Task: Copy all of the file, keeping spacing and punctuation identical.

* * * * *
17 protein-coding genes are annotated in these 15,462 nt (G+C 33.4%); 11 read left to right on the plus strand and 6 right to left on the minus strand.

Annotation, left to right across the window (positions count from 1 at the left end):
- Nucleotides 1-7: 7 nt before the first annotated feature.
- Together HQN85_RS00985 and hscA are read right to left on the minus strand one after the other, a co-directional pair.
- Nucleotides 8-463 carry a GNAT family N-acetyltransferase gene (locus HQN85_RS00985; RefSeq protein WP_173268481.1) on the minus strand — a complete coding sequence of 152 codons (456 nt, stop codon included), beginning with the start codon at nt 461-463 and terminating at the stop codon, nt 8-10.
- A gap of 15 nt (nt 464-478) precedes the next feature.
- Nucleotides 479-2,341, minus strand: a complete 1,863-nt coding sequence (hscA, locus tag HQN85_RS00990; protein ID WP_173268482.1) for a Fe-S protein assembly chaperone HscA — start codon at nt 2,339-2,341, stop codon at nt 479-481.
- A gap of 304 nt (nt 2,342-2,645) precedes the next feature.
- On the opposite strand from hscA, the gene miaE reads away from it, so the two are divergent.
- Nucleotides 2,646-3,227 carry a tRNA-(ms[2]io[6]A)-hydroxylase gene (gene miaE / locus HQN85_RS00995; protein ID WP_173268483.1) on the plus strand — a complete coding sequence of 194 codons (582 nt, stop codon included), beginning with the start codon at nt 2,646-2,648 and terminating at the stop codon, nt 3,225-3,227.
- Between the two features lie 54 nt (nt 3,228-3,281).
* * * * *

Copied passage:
17 protein-coding genes are annotated in these 15,462 nt (G+C 33.4%); 11 read left to right on the plus strand and 6 right to left on the minus strand.

Annotation, left to right across the window (positions count from 1 at the left end):
- Nucleotides 1-7: 7 nt before the first annotated feature.
- Together HQN85_RS00985 and hscA are read right to left on the minus strand one after the other, a co-directional pair.
- Nucleotides 8-463 carry a GNAT family N-acetyltransferase gene (locus HQN85_RS00985; RefSeq protein WP_173268481.1) on the minus strand — a complete coding sequence of 152 codons (456 nt, stop codon included), beginning with the start codon at nt 461-463 and terminating at the stop codon, nt 8-10.
- A gap of 15 nt (nt 464-478) precedes the next feature.
- Nucleotides 479-2,341, minus strand: a complete 1,863-nt coding sequence (hscA, locus tag HQN85_RS00990; protein ID WP_173268482.1) for a Fe-S protein assembly chaperone HscA — start codon at nt 2,339-2,341, stop codon at nt 479-481.
- A gap of 304 nt (nt 2,342-2,645) precedes the next feature.
- On the opposite strand from hscA, the gene miaE reads away from it, so the two are divergent.
- Nucleotides 2,646-3,227 carry a tRNA-(ms[2]io[6]A)-hydroxylase gene (gene miaE / locus HQN85_RS00995; protein ID WP_173268483.1) on the plus strand — a complete coding sequence of 194 codons (582 nt, stop codon included), beginning with the start codon at nt 2,646-2,648 and terminating at the stop codon, nt 3,225-3,227.
- Between the two features lie 54 nt (nt 3,228-3,281).